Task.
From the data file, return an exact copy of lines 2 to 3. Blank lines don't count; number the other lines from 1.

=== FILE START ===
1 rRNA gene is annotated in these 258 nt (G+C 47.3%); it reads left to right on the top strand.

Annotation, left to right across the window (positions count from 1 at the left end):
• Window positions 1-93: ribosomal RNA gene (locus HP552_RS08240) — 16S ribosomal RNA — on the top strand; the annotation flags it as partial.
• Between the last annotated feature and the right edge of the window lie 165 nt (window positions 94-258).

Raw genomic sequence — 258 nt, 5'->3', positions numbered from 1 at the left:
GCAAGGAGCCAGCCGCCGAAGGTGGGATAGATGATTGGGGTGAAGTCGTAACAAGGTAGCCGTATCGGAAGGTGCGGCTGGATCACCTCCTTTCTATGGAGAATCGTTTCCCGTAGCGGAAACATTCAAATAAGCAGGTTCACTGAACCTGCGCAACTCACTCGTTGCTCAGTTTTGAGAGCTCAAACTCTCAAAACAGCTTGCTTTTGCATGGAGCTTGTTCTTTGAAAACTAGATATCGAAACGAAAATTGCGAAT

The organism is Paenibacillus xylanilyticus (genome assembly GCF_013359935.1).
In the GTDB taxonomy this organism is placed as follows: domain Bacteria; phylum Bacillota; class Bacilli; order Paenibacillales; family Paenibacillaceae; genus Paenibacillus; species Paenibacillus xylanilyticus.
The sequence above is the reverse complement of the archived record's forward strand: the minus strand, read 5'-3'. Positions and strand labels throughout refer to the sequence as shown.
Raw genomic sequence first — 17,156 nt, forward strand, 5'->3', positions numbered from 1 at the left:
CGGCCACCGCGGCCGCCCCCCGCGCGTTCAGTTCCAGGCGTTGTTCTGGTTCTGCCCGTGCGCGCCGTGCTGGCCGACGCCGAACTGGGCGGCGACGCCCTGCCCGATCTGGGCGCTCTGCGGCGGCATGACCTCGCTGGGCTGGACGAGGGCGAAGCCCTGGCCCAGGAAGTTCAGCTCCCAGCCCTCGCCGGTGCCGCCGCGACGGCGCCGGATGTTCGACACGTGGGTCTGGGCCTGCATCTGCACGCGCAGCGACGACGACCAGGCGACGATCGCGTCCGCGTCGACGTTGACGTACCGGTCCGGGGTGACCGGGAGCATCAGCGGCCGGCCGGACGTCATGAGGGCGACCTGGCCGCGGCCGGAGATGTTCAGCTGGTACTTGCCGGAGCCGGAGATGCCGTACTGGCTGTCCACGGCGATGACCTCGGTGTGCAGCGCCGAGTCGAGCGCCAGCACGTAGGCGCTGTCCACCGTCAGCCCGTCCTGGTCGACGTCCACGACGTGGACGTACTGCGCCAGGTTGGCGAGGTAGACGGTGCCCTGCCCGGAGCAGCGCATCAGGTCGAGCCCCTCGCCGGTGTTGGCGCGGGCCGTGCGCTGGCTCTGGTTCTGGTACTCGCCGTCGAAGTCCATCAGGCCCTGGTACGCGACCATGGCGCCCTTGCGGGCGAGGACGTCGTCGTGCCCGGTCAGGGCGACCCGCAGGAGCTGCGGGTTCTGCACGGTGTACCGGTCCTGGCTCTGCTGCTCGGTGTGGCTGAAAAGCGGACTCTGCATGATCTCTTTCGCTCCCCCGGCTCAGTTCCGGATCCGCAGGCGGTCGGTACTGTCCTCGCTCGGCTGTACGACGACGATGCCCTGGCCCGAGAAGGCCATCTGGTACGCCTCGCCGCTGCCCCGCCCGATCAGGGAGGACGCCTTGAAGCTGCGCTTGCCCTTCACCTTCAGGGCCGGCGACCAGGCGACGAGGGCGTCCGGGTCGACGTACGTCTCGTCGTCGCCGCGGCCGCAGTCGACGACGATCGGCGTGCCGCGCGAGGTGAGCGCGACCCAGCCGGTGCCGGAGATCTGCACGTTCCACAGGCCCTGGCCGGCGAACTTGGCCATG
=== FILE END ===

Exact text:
Annotation, left to right across the window (positions count from 1 at the left end):
• Window positions 1-93: ribosomal RNA gene (locus HP552_RS08240) — 16S ribosomal RNA — on the top strand; the annotation flags it as partial.